Bankruptcy could stop your creditors from making collection calls or repossessing your property. That could include banks that would want to take back your home. It could even prevent a sale of your property at foreclosure. However, there are some exceptions.
These exceptions are designed to protect your creditors, and they are not clearly itemized in Title 11 of the United States bankruptcy code. However, there are some established limits both in the code and in case law.
Title 11, the section on federal law that governs bankruptcy, list three examples of enforcement of creditor protection laws:
- You paying cash over time or in a lump sum to satisfy the loss of value represented by your bankruptcy
- An additional lien on your property
- Another type of relief to equal the amount you owe
Since this is one of the major protections your creditors have, you could probably expect litigation based on these laws. Most creditors would attempt to secure some sort of payment for their losses by filing suits under the adequate protection sections.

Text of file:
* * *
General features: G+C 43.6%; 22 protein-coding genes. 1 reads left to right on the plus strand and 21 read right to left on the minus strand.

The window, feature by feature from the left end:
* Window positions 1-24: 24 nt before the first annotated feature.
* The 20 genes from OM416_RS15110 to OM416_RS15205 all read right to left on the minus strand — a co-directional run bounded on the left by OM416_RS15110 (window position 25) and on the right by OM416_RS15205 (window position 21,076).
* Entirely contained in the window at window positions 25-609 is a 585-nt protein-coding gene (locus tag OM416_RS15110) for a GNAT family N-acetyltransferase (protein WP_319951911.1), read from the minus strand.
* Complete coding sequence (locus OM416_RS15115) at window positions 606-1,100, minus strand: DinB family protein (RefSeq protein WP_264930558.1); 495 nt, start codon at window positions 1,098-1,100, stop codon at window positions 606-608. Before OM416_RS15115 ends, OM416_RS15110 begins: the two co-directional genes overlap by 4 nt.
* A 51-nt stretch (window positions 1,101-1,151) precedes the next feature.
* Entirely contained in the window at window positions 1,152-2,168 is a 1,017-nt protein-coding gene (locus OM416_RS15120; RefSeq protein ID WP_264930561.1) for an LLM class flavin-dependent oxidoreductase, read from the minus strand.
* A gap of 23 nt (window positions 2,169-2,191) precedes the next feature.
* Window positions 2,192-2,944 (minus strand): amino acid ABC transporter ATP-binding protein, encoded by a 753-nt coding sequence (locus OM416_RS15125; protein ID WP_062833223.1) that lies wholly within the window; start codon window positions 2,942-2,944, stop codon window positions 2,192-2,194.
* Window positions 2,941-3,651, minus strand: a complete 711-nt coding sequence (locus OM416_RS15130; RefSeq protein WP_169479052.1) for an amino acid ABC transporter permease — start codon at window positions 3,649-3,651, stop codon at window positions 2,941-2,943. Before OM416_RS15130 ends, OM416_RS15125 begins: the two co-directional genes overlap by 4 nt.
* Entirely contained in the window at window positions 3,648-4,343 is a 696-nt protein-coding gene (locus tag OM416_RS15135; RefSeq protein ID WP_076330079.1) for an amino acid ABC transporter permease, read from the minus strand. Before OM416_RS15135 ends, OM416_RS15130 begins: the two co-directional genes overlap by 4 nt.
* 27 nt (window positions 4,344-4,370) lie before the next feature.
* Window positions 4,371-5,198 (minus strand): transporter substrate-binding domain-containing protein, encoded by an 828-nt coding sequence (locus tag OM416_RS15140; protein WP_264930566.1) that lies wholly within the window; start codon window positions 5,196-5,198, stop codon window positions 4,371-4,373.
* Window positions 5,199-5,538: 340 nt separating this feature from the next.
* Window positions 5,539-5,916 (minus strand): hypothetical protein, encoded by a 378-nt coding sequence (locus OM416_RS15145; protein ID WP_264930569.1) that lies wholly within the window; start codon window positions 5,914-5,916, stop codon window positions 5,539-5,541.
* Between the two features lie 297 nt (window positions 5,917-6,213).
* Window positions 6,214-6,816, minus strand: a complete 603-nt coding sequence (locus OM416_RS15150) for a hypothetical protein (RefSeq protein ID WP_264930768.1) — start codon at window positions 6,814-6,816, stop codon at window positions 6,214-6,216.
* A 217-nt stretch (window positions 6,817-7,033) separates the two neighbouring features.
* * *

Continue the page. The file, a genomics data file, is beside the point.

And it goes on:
However, the automatic stay would still safeguard you against most action, at least until the secondary suits resolved. That means that, during your bankruptcy, you could have some time to review your finances, assess your strategy and potentially work out repayment plans with those who hold your debts.
It is important to understand that, while bankruptcy is a relatively permanent solution, the automatic stay only allows the court the time to decide on how you should dispose of your debts. While your initial reaction may be relief when your home or your other property is temporarily saved, it is important to continue working today more permanent solution that could allow you to break free of your debt and put your financial life back together. Please do not regard any of the information in this article as legal advice for any specific situation.